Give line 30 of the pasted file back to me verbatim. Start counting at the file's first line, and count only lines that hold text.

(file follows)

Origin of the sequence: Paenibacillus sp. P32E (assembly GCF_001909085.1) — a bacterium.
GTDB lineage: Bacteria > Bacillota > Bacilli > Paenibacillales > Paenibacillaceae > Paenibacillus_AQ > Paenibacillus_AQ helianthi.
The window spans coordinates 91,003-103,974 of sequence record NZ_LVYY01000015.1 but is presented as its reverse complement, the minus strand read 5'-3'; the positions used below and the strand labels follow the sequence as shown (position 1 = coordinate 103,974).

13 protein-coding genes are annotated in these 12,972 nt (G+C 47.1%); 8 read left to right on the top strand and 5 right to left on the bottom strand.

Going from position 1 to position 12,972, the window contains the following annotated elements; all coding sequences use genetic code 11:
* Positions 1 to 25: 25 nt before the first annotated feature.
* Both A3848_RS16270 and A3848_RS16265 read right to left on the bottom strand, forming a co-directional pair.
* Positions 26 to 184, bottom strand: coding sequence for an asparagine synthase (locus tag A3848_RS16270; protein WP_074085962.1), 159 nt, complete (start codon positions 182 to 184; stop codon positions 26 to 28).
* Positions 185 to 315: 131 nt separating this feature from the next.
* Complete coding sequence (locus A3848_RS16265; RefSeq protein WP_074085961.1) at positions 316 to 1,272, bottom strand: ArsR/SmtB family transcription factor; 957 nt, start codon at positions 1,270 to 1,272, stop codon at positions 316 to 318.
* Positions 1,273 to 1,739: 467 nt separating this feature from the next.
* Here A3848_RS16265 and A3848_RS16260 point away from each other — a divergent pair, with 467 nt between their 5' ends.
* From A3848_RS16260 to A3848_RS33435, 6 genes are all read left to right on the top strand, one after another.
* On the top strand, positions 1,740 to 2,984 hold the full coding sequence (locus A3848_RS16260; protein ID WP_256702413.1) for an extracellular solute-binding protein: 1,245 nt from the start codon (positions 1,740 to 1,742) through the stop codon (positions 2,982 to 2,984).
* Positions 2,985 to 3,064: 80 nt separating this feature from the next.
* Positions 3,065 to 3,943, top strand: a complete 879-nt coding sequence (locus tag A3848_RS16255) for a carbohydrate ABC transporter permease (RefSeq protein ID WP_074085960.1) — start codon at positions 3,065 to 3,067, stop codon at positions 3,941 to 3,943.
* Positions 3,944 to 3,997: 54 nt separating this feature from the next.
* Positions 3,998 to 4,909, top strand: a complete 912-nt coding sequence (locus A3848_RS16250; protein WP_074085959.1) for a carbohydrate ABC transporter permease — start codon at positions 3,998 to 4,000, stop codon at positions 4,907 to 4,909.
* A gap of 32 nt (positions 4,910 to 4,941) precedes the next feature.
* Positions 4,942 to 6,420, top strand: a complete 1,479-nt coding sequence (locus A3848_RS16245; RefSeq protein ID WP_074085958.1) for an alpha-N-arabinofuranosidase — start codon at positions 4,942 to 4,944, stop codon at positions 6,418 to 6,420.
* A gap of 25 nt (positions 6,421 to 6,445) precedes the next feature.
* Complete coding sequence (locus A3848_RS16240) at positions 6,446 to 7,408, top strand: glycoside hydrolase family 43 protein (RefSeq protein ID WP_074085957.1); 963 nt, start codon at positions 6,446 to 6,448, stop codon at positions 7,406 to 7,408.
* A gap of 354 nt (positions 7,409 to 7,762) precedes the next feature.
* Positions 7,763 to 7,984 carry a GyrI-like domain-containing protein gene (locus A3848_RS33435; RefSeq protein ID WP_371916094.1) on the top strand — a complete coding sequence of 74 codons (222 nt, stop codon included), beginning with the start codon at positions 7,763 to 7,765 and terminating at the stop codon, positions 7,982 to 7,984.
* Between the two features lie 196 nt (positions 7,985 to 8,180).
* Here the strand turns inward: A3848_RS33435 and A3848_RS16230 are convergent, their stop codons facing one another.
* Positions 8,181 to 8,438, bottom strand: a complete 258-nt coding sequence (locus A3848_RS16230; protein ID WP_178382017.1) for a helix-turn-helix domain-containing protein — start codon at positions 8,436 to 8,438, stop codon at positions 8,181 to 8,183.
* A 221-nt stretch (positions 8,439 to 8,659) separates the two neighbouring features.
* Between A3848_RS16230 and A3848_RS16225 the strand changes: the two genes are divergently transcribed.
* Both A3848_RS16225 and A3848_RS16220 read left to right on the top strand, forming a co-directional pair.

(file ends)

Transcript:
* Both A3848_RS16225 and A3848_RS16220 read left to right on the top strand, forming a co-directional pair.